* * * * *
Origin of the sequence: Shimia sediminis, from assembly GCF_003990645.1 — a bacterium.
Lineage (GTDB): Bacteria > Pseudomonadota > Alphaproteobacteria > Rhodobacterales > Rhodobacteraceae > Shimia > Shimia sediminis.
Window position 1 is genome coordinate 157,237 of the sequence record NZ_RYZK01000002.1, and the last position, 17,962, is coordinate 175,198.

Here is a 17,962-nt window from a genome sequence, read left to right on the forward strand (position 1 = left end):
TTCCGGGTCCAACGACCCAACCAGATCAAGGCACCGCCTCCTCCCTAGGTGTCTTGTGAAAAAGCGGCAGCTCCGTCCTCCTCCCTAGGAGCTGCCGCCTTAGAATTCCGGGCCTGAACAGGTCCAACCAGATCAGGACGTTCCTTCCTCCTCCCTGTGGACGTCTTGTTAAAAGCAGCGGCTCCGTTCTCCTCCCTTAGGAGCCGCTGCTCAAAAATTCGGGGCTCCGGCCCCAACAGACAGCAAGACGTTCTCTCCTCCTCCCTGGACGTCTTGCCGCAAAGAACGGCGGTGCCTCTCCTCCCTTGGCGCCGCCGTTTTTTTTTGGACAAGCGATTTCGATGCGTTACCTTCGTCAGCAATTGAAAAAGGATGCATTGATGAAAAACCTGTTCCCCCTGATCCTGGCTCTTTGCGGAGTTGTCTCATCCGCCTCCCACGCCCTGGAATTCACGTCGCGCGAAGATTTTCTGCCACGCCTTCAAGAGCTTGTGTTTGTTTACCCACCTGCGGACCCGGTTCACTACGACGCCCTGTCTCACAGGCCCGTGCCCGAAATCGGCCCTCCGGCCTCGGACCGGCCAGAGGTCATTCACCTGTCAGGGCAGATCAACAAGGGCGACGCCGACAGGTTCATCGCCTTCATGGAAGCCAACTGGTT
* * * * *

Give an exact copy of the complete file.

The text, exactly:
Origin of the sequence: Shimia sediminis, from assembly GCF_003990645.1 — a bacterium.
Lineage (GTDB): Bacteria > Pseudomonadota > Alphaproteobacteria > Rhodobacterales > Rhodobacteraceae > Shimia > Shimia sediminis.
Window position 1 is genome coordinate 157,237 of the sequence record NZ_RYZK01000002.1, and the last position, 17,962, is coordinate 175,198.

Here is a 17,962-nt window from a genome sequence, read left to right on the forward strand (position 1 = left end):
TTCCGGGTCCAACGACCCAACCAGATCAAGGCACCGCCTCCTCCCTAGGTGTCTTGTGAAAAAGCGGCAGCTCCGTCCTCCTCCCTAGGAGCTGCCGCCTTAGAATTCCGGGCCTGAACAGGTCCAACCAGATCAGGACGTTCCTTCCTCCTCCCTGTGGACGTCTTGTTAAAAGCAGCGGCTCCGTTCTCCTCCCTTAGGAGCCGCTGCTCAAAAATTCGGGGCTCCGGCCCCAACAGACAGCAAGACGTTCTCTCCTCCTCCCTGGACGTCTTGCCGCAAAGAACGGCGGTGCCTCTCCTCCCTTGGCGCCGCCGTTTTTTTTTGGACAAGCGATTTCGATGCGTTACCTTCGTCAGCAATTGAAAAAGGATGCATTGATGAAAAACCTGTTCCCCCTGATCCTGGCTCTTTGCGGAGTTGTCTCATCCGCCTCCCACGCCCTGGAATTCACGTCGCGCGAAGATTTTCTGCCACGCCTTCAAGAGCTTGTGTTTGTTTACCCACCTGCGGACCCGGTTCACTACGACGCCCTGTCTCACAGGCCCGTGCCCGAAATCGGCCCTCCGGCCTCGGACCGGCCAGAGGTCATTCACCTGTCAGGGCAGATCAACAAGGGCGACGCCGACAGGTTCATCGCCTTCATGGAAGCCAACTGGTT